Benzovindiflupyr is approved for use in certain EU countries (100 g/L formulations) for the control of certain fungal diseases of wheat and barley. It has conditional registration in the US for use in a broader range of crops including corn, blueberries, cucurbit vegetables, cotton seed, legume vegetables, pome fruit, fruiting vegetables, turf and ornamentals. The overseas registrations are for a variety of other formulations and combinations with or without other active constituents, including propiconazole, prothioconazole, azoxystrobin, and difenoconazole.

  3. the toxicity of a substance:

    Benzovindiflupyr has moderate acute and inhalation toxicity and low acute dermal toxicity. It is a moderate eye irritant but not a skin irritant or sensitiser. It is not neurotoxic, genotoxic, carcinogenic, teratogenic or immunotoxic. The toxicity profile of benzovindiflupyr therefore supports inclusion in Schedule 6.

  4. the dosage, formulation, labelling, packaging and presentation of a substance:

    Nil

  5. the potential for abuse of a substance:

    Nil

  6. any other matters that the Secretary considers necessary to protect public health:

    Nil

Applicant's scheduling proposal and reasons for proposal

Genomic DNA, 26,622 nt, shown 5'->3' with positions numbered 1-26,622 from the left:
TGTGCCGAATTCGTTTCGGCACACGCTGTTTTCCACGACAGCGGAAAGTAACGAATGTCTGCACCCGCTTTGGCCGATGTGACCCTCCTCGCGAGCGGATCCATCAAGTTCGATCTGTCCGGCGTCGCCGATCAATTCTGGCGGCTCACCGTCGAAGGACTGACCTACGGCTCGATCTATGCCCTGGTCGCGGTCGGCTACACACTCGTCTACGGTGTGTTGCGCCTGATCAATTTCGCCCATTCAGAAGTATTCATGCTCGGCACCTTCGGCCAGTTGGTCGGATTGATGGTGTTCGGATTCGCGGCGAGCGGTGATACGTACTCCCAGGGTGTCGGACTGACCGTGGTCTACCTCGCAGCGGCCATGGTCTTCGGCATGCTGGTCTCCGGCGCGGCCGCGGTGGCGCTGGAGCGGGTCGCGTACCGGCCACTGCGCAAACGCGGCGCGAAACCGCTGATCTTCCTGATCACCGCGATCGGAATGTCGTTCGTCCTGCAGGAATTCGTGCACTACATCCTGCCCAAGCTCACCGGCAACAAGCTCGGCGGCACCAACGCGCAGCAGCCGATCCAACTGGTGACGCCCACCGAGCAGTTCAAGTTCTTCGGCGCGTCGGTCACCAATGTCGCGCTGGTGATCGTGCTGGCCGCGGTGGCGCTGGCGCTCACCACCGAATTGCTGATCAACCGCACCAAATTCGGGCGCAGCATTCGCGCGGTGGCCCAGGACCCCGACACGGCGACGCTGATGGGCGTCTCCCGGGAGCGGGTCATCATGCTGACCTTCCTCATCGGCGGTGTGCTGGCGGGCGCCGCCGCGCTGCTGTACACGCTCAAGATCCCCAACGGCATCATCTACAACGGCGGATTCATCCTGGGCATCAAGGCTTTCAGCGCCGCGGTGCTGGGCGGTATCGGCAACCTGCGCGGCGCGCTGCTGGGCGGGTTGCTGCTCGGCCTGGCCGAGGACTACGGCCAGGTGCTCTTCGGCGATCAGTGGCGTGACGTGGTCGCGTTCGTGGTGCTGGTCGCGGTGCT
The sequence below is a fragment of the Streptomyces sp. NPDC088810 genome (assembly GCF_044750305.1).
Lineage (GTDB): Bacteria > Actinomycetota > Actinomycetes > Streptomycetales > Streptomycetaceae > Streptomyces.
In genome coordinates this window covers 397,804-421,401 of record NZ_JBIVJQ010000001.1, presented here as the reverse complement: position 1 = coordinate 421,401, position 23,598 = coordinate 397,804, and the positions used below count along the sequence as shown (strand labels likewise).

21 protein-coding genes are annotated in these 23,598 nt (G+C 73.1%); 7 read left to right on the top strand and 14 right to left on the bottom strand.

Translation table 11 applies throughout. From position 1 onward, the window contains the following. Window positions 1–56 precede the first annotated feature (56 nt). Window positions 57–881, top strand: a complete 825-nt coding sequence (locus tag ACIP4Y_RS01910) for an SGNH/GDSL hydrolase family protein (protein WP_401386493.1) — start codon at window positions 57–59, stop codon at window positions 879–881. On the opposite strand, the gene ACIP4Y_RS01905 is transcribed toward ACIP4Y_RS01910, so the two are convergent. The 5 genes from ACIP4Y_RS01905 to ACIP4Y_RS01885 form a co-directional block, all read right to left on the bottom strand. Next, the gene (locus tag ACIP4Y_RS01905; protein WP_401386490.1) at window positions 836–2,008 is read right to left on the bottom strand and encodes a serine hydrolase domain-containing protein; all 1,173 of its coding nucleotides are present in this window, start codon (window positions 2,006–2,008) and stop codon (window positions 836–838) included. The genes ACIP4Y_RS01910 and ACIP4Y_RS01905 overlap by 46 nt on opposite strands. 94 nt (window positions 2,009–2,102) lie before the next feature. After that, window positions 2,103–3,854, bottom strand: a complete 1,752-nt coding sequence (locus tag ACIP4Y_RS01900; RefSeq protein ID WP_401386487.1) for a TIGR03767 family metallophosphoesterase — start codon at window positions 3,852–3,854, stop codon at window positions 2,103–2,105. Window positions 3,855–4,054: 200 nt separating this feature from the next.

An application was submitted by the Australian Pesticides and Veterinary Medicines Authority (APVMA) to create a new Schedule 6 entry for 'benzovindiflupyr' in the Standard for the Uniform Scheduling of Medicines and Poisons (SUSMP) – the Poisons Standard.

The applicant's reasons for the request are:

  • The available toxicological data for benzovindiflupyr is considered to be sufficient for the purposes of recommending a scheduling decision.
  • From the available data and international assessment reports, benzovindiflupyr has moderate acute oral and inhalation toxicity and low acute dermal toxicity. It is a moderate eye irritant but not a skin irritant or sensitiser. It is not neurotoxic, genotoxic, carcinogenic, teratogenic or immunotoxic. The toxicity profile of benzovindiflupyr supports consideration for listing in Schedule 6.